I’ve got a bit of a dilemma. Though I’m only 16 years old, I feel so much older and more mature than most my age (I’ve got a friend getting married!). But that is beside the point.
As most young people my age, I’m oh-so-curious about my sexual orientation. A lot of my friends who I used to think were straight are suddenly coming out as bisexual and homosexual. All of us are girls, and I never felt awkward around any of them, even when I found out one of my best friends had a crush on me.
On the internet, I occasionally pose as a guy just to see how many “girls” I can attract by being able to type correctly and seem rather funny. Up until this past couple months, the internet was my way of life. I gave up pretending to be a guy a couple years ago, though most people assume me to be a guy, anyway.
Over the summer, however, I met this girl who lives far away, and at first I was going to fool around with her and flirt with her and everything, because she told me that she was a lesbian, and I thought I was straight. After a while, things got kind of weird between us, meaning that I thought I was, as most teenage girls call it, “in love.” I thought she was the best darn thing that ever walked the earth. My family was going to take a trip down to where she lives, so I was going to visit her, but as all internet relationships are, we “broke up.” I knew that it wouldn’t last, anyway.
Ever since then, I’ve been noticing girls more and more, their looks and all those types of things. I used to be all for gay rights and all that stuff, but this is kind of scaring me.
My question is, how can I tell if I’m gay or if this is just a phase I’m going through? Sometimes, I want to be the perfect girl a guy wants, and other times I just wish that I were a boy, and girls would notice me. I read that some girls go through phases when they think that they’re gay, but they are not. Everyone in my family is a mega-Christian, but I’m not, and I’m scared to ask anyone about what I’m going through.
— Confused With Her Identity
It is very common for many teenagers, both boys and girls, to feel curious and confused about their sexual identities. Don’t worry about having an answer to this one right away. This isn’t an SAT question, you aren’t being timed, and there isn’t a wrong answer.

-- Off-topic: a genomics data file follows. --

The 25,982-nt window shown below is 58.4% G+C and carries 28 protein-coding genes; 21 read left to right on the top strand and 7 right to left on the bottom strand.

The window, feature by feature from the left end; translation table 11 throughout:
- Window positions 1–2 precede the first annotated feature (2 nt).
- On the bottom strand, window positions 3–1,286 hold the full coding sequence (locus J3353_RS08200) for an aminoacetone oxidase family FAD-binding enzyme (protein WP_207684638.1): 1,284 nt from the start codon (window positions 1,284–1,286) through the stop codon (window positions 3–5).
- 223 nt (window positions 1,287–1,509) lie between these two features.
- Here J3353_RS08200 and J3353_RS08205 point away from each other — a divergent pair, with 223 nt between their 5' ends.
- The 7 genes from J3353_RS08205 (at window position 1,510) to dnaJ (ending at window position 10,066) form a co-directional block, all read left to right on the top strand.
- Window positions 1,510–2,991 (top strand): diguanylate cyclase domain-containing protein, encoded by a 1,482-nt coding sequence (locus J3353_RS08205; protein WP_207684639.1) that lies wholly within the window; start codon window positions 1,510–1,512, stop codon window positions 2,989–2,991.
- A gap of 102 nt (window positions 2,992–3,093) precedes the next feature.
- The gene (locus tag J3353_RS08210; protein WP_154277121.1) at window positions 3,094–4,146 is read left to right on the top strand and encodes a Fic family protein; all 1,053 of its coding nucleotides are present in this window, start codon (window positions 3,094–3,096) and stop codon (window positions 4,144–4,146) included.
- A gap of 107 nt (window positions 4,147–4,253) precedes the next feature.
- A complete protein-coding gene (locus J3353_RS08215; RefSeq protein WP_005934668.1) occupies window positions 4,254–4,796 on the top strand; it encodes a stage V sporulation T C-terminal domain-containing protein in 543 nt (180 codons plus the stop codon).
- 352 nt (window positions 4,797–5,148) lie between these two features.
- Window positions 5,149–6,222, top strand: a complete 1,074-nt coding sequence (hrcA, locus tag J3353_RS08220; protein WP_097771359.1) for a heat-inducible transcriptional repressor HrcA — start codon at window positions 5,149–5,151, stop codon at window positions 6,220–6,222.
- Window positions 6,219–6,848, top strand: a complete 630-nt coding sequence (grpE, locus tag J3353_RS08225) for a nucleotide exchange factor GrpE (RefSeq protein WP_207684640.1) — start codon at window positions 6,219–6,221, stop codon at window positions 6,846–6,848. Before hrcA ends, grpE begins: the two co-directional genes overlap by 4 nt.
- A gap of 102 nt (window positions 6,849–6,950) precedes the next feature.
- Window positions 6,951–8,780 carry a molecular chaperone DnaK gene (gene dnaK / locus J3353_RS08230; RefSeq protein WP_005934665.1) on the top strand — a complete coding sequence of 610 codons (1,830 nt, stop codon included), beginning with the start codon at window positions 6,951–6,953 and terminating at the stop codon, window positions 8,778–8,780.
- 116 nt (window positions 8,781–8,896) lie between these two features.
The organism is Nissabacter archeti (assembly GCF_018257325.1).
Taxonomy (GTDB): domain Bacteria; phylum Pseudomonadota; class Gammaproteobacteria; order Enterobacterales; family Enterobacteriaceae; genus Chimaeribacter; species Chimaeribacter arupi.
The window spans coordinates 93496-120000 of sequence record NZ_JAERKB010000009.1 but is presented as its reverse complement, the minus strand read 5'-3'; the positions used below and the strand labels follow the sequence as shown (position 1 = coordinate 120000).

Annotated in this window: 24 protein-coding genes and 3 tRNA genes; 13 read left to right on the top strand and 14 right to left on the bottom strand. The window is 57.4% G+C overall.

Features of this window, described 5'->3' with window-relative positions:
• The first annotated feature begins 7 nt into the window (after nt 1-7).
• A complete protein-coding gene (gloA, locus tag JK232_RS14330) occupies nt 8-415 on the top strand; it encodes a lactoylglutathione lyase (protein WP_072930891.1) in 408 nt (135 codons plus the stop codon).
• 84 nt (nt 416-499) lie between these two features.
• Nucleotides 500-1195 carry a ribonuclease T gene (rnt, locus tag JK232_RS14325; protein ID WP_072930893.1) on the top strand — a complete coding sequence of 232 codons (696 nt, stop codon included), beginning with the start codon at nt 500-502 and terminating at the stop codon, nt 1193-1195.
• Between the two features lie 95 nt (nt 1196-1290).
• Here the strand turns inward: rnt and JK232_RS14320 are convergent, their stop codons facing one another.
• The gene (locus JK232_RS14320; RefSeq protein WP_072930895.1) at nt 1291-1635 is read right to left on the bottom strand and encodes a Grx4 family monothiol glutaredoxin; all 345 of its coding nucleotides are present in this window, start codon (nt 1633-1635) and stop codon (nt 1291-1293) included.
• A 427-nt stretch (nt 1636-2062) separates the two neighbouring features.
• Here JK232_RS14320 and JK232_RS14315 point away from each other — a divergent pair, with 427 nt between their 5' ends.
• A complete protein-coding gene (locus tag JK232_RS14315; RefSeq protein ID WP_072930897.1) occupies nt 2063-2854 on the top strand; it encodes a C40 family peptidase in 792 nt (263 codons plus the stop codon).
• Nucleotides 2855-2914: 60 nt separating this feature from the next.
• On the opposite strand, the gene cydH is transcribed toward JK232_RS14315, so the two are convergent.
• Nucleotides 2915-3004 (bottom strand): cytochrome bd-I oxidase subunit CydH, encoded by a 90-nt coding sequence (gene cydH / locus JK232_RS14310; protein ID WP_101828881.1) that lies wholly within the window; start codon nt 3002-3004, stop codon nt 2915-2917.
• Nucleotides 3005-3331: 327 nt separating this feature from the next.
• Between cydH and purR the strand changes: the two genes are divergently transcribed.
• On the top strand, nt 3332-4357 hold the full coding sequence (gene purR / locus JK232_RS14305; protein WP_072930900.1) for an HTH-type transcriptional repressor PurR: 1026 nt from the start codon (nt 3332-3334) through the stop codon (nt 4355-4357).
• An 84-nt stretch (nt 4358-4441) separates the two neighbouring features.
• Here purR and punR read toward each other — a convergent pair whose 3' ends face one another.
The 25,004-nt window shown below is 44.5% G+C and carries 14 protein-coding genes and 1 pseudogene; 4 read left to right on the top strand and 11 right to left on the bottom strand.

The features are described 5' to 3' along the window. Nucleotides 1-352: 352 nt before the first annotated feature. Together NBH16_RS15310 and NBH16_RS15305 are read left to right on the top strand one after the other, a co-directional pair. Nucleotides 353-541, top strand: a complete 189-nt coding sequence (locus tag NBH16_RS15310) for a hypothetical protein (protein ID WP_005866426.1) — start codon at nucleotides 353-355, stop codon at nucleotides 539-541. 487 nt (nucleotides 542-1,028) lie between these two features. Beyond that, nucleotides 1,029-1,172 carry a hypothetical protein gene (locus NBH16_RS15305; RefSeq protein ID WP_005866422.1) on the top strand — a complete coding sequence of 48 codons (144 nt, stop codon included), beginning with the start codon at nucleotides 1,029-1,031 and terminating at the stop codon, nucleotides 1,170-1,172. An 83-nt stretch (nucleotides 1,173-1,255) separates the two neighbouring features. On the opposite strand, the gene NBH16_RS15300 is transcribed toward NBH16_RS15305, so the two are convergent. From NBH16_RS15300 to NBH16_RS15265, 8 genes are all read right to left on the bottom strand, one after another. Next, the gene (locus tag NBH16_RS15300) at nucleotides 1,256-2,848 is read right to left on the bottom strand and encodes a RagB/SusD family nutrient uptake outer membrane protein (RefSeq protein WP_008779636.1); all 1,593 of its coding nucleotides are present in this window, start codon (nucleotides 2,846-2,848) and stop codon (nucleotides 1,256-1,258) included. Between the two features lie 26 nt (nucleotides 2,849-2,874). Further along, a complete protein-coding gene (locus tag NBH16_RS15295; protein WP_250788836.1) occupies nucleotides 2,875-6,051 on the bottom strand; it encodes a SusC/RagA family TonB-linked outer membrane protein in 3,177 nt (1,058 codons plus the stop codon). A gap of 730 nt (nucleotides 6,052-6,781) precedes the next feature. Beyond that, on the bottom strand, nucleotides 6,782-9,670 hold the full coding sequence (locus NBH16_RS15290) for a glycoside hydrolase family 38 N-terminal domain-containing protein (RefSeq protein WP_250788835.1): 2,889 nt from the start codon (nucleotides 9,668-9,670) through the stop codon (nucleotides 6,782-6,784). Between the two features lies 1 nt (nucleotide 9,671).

I am going to pause, though, and scold you briefly. It is not cool to pretend to be someone you are not and play with the trust and emotions of others on the internet. I will also warn you that just as you are lying about your identity and intentions, so could anyone else you are chatting with online. Be careful for yourself and of others.
You can be attracted to girls now, and you may not be later in life. To quote my favorite
sommelier, “Make out with her; it doesn’t make you a lesbian. Have fun. Just don’t tell your mother or everyone that you’re gay.” I support this statement, especially the part about leaving your mother out of it — at least for now. But I’ll add the disclaimer that you should be as honest as possible with any other young women with whom you are experimenting. Let them know you are curious, but not committed to sewing rainbow tags into all of your underwear. Be careful, and know that experimenting sexually with girls and guys carries many risks. Choose your partners carefully. You do not want to be the talk of the school, or just doing the whole school. Practice safe sex.
There are a lot of great books and anthologies about coming out and self-discovery stories that might help shed some light on your experiences and feelings. A simple search at the public library or your favorite online bookseller will produce a tremendous list from which to choose.
Keep an open mind, stay honest with yourself, and try to remember that we are constantly evolving as individuals. Today you’re bi-curious; tomorrow you’ll be an astronaut specializing in extraterrestrial agriculture.
Much love and self-discovery,
Your Uncle Mat